The film then opens on a shuddering figure, gagged and bleeding profusely through several orifices. Their white garb becomes increasingly muddled and heavy with blood, only exacerbated when the figure begins cutting away at internal organs with a straight razor. Raw matter begins falling to the floor of the already decaying one-room shack, blood and other bodily fluids pooling beneath the sufferer’s feet. Though only revealed in the credits, this figure is indeed God killing Himself, the ethereal entity’s dogged efforts in self-sacrifice only punctuated by nauseating squelching noises. Finally, God lies limp in victory, blackened excrement continuing to pile for an excruciating moment after the being’s demise. A gorgeous young woman, Mother Earth, rises from behind the brutal remains of God, walking gracefully around the perimeter of the sordid room before taking it upon herself to masturbate the deceased God-figure, using the resulting ejaculate to artificially inseminate herself. After carrying the offspring to term, Mother Earth gives birth to a disfigured but otherwise full-grown man. Convulsing in a similar manner to a disemboweled God, the Son of Earth is abandoned by his mother to fend for himself. Found by a group of sadistic nomads, he is tortured and burned alive. Spurned by her son’s senseless killing, Mother Earth reincarnates the man and decides to accompany him on his journey this time. Yet when the nomads show up once again, both mother and son are violently assaulted. Mother Earth is raped and disemboweled in front of her injured son, who looks on helplessly before being murdered. They are both buried in a crude grave, which time lapse shows to grow into a lush meadow.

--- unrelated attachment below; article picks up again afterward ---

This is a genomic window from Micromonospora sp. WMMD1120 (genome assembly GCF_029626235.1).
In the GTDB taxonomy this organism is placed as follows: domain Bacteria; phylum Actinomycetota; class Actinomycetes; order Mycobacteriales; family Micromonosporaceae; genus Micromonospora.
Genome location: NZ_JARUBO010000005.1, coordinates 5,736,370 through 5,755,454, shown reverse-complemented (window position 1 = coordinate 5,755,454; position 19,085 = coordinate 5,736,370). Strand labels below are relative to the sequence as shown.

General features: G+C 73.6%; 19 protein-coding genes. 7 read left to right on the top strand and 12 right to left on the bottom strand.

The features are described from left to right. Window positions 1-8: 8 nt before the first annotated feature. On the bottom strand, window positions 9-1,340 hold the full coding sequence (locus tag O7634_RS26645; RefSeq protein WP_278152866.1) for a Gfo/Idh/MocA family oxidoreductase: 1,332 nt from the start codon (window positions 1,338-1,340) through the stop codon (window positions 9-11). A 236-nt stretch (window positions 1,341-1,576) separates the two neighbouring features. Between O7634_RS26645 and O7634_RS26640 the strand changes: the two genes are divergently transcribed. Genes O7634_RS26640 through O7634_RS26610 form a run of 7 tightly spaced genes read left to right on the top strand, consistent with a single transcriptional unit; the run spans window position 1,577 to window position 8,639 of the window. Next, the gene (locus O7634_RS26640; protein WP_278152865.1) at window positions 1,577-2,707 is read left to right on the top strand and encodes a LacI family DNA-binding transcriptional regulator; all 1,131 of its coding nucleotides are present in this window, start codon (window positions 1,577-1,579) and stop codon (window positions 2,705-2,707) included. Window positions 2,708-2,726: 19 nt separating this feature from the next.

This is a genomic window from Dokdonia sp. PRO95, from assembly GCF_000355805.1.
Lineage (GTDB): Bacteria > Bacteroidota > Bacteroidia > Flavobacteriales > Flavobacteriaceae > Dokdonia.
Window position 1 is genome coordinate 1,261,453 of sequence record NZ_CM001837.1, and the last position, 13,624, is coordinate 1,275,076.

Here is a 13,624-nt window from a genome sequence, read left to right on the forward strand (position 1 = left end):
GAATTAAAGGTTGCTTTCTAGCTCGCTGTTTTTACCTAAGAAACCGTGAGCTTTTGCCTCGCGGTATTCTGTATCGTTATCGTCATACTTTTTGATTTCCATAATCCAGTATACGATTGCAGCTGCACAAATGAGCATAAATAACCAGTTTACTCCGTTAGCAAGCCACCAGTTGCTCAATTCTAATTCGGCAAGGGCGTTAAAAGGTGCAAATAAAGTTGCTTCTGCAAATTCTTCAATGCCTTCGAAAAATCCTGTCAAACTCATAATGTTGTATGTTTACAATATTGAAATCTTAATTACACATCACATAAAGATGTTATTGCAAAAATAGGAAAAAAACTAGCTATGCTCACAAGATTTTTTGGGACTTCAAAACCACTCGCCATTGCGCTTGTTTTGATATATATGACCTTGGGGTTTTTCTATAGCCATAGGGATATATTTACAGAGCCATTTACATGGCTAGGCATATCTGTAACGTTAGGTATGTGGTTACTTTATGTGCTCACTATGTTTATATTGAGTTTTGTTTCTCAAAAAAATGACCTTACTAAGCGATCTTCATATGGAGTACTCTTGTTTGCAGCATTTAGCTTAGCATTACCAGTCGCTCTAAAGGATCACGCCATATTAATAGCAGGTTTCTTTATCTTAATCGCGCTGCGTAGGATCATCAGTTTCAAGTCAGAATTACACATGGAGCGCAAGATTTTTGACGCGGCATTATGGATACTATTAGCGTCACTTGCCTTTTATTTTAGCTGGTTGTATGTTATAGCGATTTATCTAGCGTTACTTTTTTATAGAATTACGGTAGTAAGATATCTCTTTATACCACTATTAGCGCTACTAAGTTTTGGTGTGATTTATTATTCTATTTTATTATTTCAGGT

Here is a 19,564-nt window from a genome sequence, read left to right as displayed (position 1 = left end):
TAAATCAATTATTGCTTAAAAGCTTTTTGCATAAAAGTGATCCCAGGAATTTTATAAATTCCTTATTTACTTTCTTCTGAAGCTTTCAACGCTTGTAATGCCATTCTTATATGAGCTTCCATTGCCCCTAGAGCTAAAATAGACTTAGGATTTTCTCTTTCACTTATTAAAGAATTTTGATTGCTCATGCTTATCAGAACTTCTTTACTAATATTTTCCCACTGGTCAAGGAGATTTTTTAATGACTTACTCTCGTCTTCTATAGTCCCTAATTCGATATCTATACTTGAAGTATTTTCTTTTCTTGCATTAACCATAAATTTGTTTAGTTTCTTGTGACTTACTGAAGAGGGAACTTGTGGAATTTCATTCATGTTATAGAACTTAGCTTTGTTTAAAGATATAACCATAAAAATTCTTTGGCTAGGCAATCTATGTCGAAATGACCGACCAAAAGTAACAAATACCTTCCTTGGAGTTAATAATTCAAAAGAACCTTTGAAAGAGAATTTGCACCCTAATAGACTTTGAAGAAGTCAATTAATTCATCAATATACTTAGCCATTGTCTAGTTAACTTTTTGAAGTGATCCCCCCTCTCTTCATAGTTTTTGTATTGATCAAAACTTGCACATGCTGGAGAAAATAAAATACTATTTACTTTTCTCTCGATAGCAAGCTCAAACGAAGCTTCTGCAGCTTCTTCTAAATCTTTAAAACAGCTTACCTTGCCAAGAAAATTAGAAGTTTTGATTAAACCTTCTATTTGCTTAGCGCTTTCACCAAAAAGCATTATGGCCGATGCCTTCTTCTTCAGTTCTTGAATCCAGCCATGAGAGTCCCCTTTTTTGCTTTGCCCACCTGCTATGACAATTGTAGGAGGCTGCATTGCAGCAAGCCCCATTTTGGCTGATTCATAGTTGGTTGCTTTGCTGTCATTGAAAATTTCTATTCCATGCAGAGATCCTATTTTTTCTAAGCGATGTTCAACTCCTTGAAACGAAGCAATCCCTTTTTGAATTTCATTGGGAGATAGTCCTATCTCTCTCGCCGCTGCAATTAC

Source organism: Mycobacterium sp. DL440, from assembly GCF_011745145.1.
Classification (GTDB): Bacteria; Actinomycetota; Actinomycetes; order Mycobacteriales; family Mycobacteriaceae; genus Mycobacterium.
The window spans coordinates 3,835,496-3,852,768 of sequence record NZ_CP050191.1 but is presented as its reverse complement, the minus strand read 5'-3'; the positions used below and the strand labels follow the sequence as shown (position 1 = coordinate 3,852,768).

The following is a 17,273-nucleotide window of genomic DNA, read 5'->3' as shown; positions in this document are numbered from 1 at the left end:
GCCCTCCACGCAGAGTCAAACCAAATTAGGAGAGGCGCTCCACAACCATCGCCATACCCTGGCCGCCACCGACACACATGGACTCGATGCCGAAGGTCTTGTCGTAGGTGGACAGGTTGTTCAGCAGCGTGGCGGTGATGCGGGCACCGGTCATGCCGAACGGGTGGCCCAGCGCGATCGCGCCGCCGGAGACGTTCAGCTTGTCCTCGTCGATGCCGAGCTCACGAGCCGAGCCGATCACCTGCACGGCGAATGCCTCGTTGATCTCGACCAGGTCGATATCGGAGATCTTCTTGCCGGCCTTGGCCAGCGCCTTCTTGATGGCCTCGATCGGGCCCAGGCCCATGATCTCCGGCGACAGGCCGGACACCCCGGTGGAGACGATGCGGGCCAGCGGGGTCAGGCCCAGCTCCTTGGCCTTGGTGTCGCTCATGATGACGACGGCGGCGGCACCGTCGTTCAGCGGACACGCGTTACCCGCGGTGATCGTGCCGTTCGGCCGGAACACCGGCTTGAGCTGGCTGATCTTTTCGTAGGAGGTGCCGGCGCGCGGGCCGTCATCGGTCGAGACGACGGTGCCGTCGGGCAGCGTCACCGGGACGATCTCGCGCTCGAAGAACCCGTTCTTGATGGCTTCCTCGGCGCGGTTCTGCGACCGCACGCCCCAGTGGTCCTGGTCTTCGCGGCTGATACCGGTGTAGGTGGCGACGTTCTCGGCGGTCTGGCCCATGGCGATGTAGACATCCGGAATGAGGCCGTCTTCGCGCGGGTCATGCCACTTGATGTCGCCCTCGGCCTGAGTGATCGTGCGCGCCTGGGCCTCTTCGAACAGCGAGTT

Admittedly, the explicit themes of rebirth and mythology went completely over my 15-year-old head. By the time the credits rolled, all I could think was Wow, I did it. Initially feeling smug and one step closer to achieving desensitization to media deemed uniquely revolting, this sensation quickly disintegrated as I began to hear the god-awful sound of sacrificial squelching in my very nightmares. As a teenager who would regularly watch The Silence of the Lambs and American Psycho before falling asleep, I knew that Begotten had an essence of unshakable horror that could not simply be dissipated through extended exposure.